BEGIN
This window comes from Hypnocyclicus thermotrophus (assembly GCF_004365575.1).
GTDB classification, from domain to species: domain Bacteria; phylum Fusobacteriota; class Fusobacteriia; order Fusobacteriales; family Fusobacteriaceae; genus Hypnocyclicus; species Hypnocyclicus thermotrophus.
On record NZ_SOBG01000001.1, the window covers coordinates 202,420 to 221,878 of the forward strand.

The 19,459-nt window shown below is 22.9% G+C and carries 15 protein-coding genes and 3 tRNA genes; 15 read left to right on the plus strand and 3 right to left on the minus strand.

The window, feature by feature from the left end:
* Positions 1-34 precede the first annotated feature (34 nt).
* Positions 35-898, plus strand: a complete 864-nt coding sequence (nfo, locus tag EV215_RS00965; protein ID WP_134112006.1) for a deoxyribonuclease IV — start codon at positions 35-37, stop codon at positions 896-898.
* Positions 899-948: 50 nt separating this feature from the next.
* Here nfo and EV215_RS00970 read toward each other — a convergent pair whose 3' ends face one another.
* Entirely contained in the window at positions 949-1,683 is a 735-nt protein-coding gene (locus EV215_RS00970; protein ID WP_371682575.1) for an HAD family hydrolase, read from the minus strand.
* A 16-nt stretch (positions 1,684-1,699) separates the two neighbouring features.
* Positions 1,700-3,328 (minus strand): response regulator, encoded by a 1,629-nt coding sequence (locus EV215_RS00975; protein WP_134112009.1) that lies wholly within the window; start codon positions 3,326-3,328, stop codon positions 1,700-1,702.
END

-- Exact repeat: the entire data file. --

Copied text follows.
This window comes from Hypnocyclicus thermotrophus (assembly GCF_004365575.1).
GTDB classification, from domain to species: domain Bacteria; phylum Fusobacteriota; class Fusobacteriia; order Fusobacteriales; family Fusobacteriaceae; genus Hypnocyclicus; species Hypnocyclicus thermotrophus.
On record NZ_SOBG01000001.1, the window covers coordinates 202,420 to 221,878 of the forward strand.

The 19,459-nt window shown below is 22.9% G+C and carries 15 protein-coding genes and 3 tRNA genes; 15 read left to right on the plus strand and 3 right to left on the minus strand.

The window, feature by feature from the left end:
* Positions 1-34 precede the first annotated feature (34 nt).
* Positions 35-898, plus strand: a complete 864-nt coding sequence (nfo, locus tag EV215_RS00965; protein ID WP_134112006.1) for a deoxyribonuclease IV — start codon at positions 35-37, stop codon at positions 896-898.
* Positions 899-948: 50 nt separating this feature from the next.
* Here nfo and EV215_RS00970 read toward each other — a convergent pair whose 3' ends face one another.
* Entirely contained in the window at positions 949-1,683 is a 735-nt protein-coding gene (locus EV215_RS00970; protein ID WP_371682575.1) for an HAD family hydrolase, read from the minus strand.
* A 16-nt stretch (positions 1,684-1,699) separates the two neighbouring features.
* Positions 1,700-3,328 (minus strand): response regulator, encoded by a 1,629-nt coding sequence (locus EV215_RS00975; protein WP_134112009.1) that lies wholly within the window; start codon positions 3,326-3,328, stop codon positions 1,700-1,702.